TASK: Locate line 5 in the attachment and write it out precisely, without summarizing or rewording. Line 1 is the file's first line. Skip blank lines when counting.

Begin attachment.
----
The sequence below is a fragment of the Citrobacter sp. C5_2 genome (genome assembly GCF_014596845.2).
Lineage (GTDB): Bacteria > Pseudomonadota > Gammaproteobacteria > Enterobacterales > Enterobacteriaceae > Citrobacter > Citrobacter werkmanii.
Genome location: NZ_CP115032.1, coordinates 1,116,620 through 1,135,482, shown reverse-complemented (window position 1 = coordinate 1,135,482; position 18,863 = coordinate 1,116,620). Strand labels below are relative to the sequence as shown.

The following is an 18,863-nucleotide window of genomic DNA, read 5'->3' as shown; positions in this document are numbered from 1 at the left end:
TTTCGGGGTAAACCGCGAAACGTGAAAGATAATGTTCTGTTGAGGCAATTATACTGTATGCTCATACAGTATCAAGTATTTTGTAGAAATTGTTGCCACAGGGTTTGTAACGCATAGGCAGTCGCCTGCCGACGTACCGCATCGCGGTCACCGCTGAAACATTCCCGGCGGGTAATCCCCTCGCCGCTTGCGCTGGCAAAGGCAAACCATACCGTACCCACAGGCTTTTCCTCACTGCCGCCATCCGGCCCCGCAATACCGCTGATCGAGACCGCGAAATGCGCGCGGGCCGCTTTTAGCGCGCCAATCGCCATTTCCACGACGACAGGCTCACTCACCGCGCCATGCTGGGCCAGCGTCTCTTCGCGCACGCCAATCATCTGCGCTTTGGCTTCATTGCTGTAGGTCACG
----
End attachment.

TTTCGGGGTAAACCGCGAAACGTGAAAGATAATGTTCTGTTGAGGCAATTATACTGTATGCTCATACAGTATCAAGTATTTTGTAGAAATTGTTGCCACAGGGTTTGTAACGCATAGGCAGTCGCCTGCCGACGTACCGCATCGCGGTCACCGCTGAAACATTCCCGGCGGGTAATCCCCTCGCCGCTTGCGCTGGCAAAGGCAAACCATACCGTACCCACAGGCTTTTCCTCACTGCCGCCATCCGGCCCCGCAATACCGCTGATCGAGACCGCGAAATGCGCGCGGGCCGCTTTTAGCGCGCCAATCGCCATTTCCACGACGACAGGCTCACTCACCGCGCCATGCTGGGCCAGCGTCTCTTCGCGCACGCCAATCATCTGCGCTTTGGCTTCATTGCTGTAGGTCACG